Missense Mutation in ARCGD

M. Yavuz Koker and Huseyin Avcilar

Additional information is available at the end of the chapter http://dx.doi.org/10.5772/35758

1. Introduction

Chronic granulomatous disease (CGD) is an inherited disorder of the innate immune system characterized by impairment of intracellular microbicidal activity of phagocytes. Mutations in one of four known nicotinamide adenine dinucleotide phosphate (NADPH) -oxidase components preclude generation of superoxide and related antimicrobial oxidants, leading to the phenotype of CGD. Defects in gp91-phox, encoded by CYBB gene, lead to X-linked CGD and have been reported to be responsible for approximately 65% of all CGD cases. The autosomal gene in CGD are CYBA, encoding p22-phox, NCF2, encoding p67-phox, NCF1, encoding p47-phox, and NCF4, encoding p40-phox (figure 1) (1,2). The mutation in these genes, respectively, abolishes the activity of the oxidase and leads to autosomal recessive chronic granulomatous disease (AR-CGD) which is approximately 35% of all CGD cases (table 1).

2. Phenotype- genotype correlation in CGD

Identification of specific mutations in CGD patients may help to clarify some of the variability in clinical severity seen in this disorder and shows genotype-phenotype correlation. In general, X-CGD patients follow a more severe clinical course than patients with an AR-CGD and exhibit in the first years of life. AR-CGD patients follow a milder clinical course, especially p47-phox defect, and mostly seen in first and second decade of life. AR-CGD patients with missense mutations usually exhibit a mild clinical course, associated with a residual activity of p47-phox and also p22 and p67-phoxs. However, the level of superoxide generation does not always correlate with the clinical course. Some patients suffer from severe and recurrent infections despite having neutrophils with 10-20% of normal oxidase activity (1). Within our study with 40 AR-CGD families, we could not define a direct correlation between the molecular defect and the clinical course of the disease. Either truncations (nonsense and frameshift mutations) or missense mutations could have resulted in severe influence on phenotype.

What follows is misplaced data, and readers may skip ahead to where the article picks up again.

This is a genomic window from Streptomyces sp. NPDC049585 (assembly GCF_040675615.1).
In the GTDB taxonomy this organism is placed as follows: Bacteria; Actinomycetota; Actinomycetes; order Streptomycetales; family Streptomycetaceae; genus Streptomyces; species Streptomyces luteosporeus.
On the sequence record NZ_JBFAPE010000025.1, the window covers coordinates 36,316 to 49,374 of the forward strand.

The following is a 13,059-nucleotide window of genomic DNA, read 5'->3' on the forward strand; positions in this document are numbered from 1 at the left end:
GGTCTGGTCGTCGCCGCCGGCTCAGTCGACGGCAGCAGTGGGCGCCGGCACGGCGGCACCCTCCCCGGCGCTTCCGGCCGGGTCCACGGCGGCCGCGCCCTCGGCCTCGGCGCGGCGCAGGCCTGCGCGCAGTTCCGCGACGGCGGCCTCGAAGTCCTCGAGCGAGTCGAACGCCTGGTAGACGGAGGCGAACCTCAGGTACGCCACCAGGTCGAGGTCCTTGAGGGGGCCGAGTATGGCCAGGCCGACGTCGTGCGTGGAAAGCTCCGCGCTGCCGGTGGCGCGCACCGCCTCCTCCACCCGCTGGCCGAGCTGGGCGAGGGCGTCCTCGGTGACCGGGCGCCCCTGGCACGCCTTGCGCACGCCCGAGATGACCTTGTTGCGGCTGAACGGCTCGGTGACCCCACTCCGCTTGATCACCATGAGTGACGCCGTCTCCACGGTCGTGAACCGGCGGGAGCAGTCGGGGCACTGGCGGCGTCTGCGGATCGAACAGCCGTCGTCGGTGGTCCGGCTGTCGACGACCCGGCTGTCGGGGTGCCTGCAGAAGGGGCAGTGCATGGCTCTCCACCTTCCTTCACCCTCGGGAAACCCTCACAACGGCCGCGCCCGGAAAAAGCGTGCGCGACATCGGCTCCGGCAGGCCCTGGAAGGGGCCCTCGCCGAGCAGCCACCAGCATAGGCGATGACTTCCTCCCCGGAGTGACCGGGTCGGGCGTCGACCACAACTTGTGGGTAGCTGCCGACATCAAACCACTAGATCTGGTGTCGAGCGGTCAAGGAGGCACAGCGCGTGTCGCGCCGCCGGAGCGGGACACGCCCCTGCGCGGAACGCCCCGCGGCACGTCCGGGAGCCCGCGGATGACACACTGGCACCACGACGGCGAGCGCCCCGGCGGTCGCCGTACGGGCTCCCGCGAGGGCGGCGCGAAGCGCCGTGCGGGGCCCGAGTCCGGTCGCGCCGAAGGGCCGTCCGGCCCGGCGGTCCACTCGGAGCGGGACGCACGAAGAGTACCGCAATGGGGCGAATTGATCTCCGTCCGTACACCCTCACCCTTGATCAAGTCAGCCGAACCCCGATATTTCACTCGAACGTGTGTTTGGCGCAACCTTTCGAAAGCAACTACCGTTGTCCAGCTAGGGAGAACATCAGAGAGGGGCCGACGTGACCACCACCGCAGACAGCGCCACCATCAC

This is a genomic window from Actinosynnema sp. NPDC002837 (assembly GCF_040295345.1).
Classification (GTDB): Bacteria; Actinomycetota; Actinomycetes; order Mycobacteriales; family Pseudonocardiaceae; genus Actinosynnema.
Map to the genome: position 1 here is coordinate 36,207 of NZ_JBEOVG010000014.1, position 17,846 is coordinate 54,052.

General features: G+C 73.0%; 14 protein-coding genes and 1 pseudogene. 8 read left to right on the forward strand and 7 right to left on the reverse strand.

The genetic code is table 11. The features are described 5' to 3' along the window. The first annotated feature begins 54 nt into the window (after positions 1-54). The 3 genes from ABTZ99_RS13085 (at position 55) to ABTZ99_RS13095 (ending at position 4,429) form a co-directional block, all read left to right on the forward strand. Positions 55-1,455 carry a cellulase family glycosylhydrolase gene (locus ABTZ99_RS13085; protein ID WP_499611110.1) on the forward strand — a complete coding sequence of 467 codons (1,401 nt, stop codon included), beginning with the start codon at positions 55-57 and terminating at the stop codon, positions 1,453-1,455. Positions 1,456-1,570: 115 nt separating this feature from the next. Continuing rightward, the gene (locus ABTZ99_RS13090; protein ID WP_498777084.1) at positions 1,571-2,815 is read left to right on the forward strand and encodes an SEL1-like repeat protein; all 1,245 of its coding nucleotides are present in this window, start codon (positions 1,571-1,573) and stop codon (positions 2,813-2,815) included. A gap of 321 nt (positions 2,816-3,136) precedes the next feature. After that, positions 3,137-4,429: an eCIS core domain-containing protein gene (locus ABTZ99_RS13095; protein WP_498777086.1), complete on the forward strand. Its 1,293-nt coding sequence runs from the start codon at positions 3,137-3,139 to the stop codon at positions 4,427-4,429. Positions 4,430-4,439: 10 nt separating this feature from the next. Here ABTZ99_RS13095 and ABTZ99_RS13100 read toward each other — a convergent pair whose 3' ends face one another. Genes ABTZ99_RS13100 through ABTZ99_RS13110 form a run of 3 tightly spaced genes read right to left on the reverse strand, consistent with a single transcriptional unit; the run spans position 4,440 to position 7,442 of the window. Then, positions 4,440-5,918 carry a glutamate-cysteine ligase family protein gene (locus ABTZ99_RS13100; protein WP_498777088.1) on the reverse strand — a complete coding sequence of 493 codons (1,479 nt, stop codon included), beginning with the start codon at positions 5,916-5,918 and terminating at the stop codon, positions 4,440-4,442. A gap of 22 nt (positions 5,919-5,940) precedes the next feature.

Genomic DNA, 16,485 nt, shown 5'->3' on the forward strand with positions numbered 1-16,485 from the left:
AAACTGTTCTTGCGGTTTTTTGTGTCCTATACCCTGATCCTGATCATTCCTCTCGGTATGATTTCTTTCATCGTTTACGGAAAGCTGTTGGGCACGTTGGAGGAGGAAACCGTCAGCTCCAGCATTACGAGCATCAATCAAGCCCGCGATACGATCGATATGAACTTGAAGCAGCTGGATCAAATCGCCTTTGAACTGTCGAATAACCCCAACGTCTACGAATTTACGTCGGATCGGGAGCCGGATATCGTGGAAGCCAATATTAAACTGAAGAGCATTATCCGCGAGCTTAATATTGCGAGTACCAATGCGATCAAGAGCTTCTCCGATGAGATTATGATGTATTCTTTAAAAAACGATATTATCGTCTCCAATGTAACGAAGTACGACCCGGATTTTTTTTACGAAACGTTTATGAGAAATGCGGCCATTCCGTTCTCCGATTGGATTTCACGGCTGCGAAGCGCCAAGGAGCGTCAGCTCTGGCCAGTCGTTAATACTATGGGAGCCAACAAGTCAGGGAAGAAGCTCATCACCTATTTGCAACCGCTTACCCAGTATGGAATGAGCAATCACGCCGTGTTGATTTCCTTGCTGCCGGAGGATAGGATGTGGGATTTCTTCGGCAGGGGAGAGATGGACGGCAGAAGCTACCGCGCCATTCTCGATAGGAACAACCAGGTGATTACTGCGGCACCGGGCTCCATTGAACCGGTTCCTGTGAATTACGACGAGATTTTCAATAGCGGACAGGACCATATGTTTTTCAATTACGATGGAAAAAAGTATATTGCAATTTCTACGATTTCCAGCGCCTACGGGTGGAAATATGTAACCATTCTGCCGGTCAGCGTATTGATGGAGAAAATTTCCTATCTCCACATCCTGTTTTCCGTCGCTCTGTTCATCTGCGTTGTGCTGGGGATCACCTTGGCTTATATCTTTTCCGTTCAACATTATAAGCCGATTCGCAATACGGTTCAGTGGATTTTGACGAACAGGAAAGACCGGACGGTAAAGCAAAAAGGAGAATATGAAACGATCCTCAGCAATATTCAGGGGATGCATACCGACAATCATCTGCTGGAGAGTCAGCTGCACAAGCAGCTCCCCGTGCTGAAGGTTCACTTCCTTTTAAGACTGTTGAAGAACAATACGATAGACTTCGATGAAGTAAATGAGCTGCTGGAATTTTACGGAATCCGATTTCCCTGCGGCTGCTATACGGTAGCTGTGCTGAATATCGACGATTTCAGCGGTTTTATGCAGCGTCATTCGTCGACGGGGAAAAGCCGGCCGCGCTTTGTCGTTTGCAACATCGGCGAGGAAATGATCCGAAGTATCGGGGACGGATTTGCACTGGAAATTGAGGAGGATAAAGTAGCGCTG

Figure 1. NADPH oxidase enzyme subunits and complex in activation phase.

Components

gp91 phox

p22 phox

p47 phox

p67 phox

Gene

CYBB

CYBA

NCF1

NCF2

Chromosome

Xp21.1

16q24

7q11.23

1q25

Number of Exon

13

6

11

16

The length of bp

30kb

8.5kb

15.3kb

40kb

Genotype

X91, X-linked R

A22, OR

A47, OR

A67, OR

Incidence %

%60

%5

%30

%5

The length of aa. chain

570

195

390

526

Localization

membrane

membrane

cytosol

cytosol

Table 1. The molecular characteristic of NADPH Oxidase components.

Table 1. The molecular characteristic of NADPH Oxidase components.

3. CYBA (cytochrome b alfa chain) gene

Cytochrome b is comprised of a light a-chain and a heavy b-chain. This gene encodes the light, alpha subunit which has been proposed as a primary component of the microbicidal oxidase system of phagocytes. Mutations in this gene are associated with AR-CGD that is characterized by the failure of activated phagocytes to generate superoxide, which is important for the microbicidal activity of these cells. http://www.genecards.org/cgi-bin/carddisp.plgene=CYBA.

In about 5% of the CGD patients, the disease is caused by mutations in the cytochrome b alfa chain (CYBA) gene. The CYBA gene encoding p22-phox which contains 195 amino acid, is localized on chromosome 16q24, has a size of about 8,5 and contains six exons and trans-

membrane and proline rich domains [3, 4]. CYBA gene encoding p22-phox has 19 different missense mutations in 65 mutated alleles and has more missense mutation than other NADPH oxidase subunit genes (table 2a) (figure 2). Mutations in the CYBA gene have been updated by [Roos et al., (2)] and are reviewed in Human Gene Mutation Database, (HGMD; http://www.hgmd.cf.ac.uk/ac/all.php).

P22-phox has a key role in the interaction of NADPH-oxidase subunits and any difference in amino acid pattern of this phox protein may change the globular conformation of this protein due to the difference in the electrophoretic characteristic of new amino acid, which prevents the complex formation with other subunits.

Figure 2. Missense mutations in CYBA gene, encoding p22-phox; CYBA gene contains 6 exons. P22-phox contains trans-membrane and proline rich domains. Missense mutation points in CYBA gene and change in encoded 195 aa. of p22-phox represented in the figure (2).

Missense mutation points may have an important role in the interaction with other subunits, so the amino acid change in that regions may change the property of interactions and prevents or decreases the complex formation, so the activity of NADPH oxidase was abolished.